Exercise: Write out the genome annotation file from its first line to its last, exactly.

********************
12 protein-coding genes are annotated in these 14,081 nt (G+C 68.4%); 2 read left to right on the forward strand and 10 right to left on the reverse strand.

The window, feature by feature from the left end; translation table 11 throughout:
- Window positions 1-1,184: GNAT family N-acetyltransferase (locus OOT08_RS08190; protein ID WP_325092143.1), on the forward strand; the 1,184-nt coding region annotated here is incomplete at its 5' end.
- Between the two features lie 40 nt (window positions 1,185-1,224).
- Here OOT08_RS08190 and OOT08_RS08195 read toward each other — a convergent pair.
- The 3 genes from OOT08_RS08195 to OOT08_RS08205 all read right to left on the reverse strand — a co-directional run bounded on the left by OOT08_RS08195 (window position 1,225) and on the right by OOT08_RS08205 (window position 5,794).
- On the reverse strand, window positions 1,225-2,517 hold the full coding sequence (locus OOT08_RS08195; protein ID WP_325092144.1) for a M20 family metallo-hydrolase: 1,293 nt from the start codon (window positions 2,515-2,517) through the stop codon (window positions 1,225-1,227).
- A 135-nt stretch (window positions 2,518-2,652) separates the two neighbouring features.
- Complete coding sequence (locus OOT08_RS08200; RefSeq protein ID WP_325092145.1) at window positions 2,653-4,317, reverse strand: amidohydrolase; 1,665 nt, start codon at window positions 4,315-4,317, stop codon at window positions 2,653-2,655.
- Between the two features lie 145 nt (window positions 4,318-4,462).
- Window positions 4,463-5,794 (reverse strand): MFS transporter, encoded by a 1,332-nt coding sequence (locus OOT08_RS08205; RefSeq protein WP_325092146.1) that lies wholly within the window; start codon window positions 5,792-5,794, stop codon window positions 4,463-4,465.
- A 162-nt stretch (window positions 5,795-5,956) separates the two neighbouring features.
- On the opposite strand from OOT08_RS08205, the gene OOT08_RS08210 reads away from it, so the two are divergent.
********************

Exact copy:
12 protein-coding genes are annotated in these 14,081 nt (G+C 68.4%); 2 read left to right on the forward strand and 10 right to left on the reverse strand.

The window, feature by feature from the left end; translation table 11 throughout:
- Window positions 1-1,184: GNAT family N-acetyltransferase (locus OOT08_RS08190; protein ID WP_325092143.1), on the forward strand; the 1,184-nt coding region annotated here is incomplete at its 5' end.
- Between the two features lie 40 nt (window positions 1,185-1,224).
- Here OOT08_RS08190 and OOT08_RS08195 read toward each other — a convergent pair.
- The 3 genes from OOT08_RS08195 to OOT08_RS08205 all read right to left on the reverse strand — a co-directional run bounded on the left by OOT08_RS08195 (window position 1,225) and on the right by OOT08_RS08205 (window position 5,794).
- On the reverse strand, window positions 1,225-2,517 hold the full coding sequence (locus OOT08_RS08195; protein ID WP_325092144.1) for a M20 family metallo-hydrolase: 1,293 nt from the start codon (window positions 2,515-2,517) through the stop codon (window positions 1,225-1,227).
- A 135-nt stretch (window positions 2,518-2,652) separates the two neighbouring features.
- Complete coding sequence (locus OOT08_RS08200; RefSeq protein ID WP_325092145.1) at window positions 2,653-4,317, reverse strand: amidohydrolase; 1,665 nt, start codon at window positions 4,315-4,317, stop codon at window positions 2,653-2,655.
- Between the two features lie 145 nt (window positions 4,318-4,462).
- Window positions 4,463-5,794 (reverse strand): MFS transporter, encoded by a 1,332-nt coding sequence (locus OOT08_RS08205; RefSeq protein WP_325092146.1) that lies wholly within the window; start codon window positions 5,792-5,794, stop codon window positions 4,463-4,465.
- A 162-nt stretch (window positions 5,795-5,956) separates the two neighbouring features.
- On the opposite strand from OOT08_RS08205, the gene OOT08_RS08210 reads away from it, so the two are divergent.